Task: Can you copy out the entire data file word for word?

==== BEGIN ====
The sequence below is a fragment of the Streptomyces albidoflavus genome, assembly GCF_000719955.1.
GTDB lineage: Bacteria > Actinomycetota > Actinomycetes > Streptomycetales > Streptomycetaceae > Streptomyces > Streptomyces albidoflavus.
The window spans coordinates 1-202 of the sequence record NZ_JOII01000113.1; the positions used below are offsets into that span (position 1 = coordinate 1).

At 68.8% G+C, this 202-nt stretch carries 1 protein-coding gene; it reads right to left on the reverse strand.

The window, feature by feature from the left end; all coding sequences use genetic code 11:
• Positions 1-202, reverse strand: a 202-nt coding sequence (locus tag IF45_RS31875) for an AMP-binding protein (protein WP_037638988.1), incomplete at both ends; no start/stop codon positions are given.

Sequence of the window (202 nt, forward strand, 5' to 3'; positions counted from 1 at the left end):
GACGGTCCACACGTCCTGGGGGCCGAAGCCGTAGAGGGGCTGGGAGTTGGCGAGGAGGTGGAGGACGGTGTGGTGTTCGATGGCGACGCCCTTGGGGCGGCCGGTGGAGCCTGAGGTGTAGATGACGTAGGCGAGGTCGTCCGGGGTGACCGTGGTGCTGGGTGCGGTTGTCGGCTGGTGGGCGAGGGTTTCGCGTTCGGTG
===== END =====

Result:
The sequence below is a fragment of the Streptomyces albidoflavus genome, assembly GCF_000719955.1.
GTDB lineage: Bacteria > Actinomycetota > Actinomycetes > Streptomycetales > Streptomycetaceae > Streptomyces > Streptomyces albidoflavus.
The window spans coordinates 1-202 of the sequence record NZ_JOII01000113.1; the positions used below are offsets into that span (position 1 = coordinate 1).

At 68.8% G+C, this 202-nt stretch carries 1 protein-coding gene; it reads right to left on the reverse strand.

The window, feature by feature from the left end; all coding sequences use genetic code 11:
• Positions 1-202, reverse strand: a 202-nt coding sequence (locus tag IF45_RS31875) for an AMP-binding protein (protein WP_037638988.1), incomplete at both ends; no start/stop codon positions are given.

Sequence of the window (202 nt, forward strand, 5' to 3'; positions counted from 1 at the left end):
GACGGTCCACACGTCCTGGGGGCCGAAGCCGTAGAGGGGCTGGGAGTTGGCGAGGAGGTGGAGGACGGTGTGGTGTTCGATGGCGACGCCCTTGGGGCGGCCGGTGGAGCCTGAGGTGTAGATGACGTAGGCGAGGTCGTCCGGGGTGACCGTGGTGCTGGGTGCGGTTGTCGGCTGGTGGGCGAGGGTTTCGCGTTCGGTG